Another thing that makes the experience so immersive is the menu system. All aspects of the menu (inventory, objectives, recorded logs) are handled in a real-time interface. No pausing to read that text log again, or try to use the small health pack instead of letting the game auto-pick a large one. You want to drop some unnecessary ammo to make room? That's fine, but the world will move on around you. And if a necromorph just happened to be sneaking up behind you at the time, well...
In many games, especially RPGs, this may not matter. But in a survival horror game, it adds to the tension knowing that you can't freeze time for the little things. In addition, in my opinion the Dead Space series has the best-looking menus in the industry, hands down. The 3-dimensional holographic display is amazing to look at. How many games would you say impressed you with an inventory screen? I realize not every game can do this. Red Dead Redemption would have looked pretty silly if John Marston whipped out his portable computer to switch from a rifle to a revolver. But every game developer out there should try to incorporate this much innovation in their game design.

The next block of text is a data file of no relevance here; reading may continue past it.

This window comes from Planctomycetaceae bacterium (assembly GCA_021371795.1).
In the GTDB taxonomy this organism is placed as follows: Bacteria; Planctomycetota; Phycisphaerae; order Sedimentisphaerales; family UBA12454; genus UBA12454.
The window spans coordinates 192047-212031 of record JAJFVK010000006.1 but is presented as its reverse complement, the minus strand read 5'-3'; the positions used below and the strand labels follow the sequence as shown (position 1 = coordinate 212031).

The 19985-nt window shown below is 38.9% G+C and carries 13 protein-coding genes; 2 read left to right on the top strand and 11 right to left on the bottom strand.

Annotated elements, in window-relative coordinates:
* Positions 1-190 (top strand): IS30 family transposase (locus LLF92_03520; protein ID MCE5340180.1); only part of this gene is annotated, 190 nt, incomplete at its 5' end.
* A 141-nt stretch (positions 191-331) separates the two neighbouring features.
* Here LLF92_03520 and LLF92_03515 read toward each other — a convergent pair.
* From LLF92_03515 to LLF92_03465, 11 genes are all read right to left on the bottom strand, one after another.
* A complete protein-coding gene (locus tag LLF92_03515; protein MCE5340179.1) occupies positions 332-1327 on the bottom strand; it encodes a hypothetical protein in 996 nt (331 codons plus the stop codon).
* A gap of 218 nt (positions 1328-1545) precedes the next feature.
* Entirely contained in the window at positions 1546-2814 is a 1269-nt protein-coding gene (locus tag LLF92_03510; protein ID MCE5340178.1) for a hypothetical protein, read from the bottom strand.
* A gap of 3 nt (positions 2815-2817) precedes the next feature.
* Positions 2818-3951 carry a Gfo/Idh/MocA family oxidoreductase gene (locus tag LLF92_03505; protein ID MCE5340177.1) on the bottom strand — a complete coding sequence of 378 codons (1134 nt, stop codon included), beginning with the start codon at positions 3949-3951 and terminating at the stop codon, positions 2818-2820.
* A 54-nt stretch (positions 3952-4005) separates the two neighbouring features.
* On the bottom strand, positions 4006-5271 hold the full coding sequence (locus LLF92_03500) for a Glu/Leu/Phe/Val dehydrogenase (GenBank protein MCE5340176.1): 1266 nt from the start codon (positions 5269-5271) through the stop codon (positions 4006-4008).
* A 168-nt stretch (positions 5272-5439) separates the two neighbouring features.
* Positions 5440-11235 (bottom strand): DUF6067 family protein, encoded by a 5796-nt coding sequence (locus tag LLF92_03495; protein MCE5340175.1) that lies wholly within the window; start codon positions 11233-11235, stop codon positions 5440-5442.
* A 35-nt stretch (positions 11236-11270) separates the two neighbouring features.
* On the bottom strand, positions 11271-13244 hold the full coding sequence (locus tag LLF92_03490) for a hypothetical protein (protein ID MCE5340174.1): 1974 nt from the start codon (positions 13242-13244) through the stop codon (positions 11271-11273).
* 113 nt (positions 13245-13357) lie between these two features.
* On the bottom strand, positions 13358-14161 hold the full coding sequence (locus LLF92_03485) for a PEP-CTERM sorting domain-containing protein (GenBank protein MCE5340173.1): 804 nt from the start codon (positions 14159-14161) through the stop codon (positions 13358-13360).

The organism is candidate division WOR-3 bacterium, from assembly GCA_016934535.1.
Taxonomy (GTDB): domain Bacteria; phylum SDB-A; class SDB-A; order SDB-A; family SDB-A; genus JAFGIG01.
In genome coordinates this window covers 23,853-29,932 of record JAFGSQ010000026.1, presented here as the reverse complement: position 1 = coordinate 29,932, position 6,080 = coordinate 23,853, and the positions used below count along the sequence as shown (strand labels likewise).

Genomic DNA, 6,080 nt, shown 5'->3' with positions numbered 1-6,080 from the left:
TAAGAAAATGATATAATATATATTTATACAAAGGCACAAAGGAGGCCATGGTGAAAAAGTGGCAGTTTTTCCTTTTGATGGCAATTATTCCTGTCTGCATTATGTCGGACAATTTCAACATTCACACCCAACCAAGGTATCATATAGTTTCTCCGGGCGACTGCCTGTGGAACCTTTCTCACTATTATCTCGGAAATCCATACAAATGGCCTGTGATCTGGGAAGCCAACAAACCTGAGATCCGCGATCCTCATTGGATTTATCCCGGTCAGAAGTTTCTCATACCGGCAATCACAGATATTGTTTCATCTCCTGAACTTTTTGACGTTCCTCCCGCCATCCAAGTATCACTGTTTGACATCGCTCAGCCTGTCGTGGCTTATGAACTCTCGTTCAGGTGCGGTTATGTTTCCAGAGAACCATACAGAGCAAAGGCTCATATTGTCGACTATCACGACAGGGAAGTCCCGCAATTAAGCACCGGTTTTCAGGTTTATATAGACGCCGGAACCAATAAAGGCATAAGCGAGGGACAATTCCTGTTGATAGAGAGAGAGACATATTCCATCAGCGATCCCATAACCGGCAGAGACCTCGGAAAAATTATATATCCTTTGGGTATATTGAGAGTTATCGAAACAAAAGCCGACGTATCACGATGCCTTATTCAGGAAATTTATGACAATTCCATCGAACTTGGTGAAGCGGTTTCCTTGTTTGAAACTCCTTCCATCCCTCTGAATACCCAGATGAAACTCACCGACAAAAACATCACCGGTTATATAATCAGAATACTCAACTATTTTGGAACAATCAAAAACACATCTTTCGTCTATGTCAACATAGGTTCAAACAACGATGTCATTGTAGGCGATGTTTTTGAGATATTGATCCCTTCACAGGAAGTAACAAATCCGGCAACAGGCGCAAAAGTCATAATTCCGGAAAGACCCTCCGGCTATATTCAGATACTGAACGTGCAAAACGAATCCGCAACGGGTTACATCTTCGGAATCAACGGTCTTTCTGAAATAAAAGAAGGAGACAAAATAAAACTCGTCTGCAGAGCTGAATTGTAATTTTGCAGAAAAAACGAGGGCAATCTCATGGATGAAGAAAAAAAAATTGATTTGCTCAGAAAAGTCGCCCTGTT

My last point is about the game's Hard Core mode, which when I first read what it was I thought was ridiculous and somewhat insane. For those who don't know, it plays like Zealot (hard) difficulty, limits you to only three saves for the entire game, and strips you of all checkpoints. Yeah, it ain't called Hard Core for nuthin'. As I mentioned earlier, I have now completed it.
And because I have, I can say this...Dead Space 2's Hard Core mode was the single most immersive gameplay experience I have ever encountered.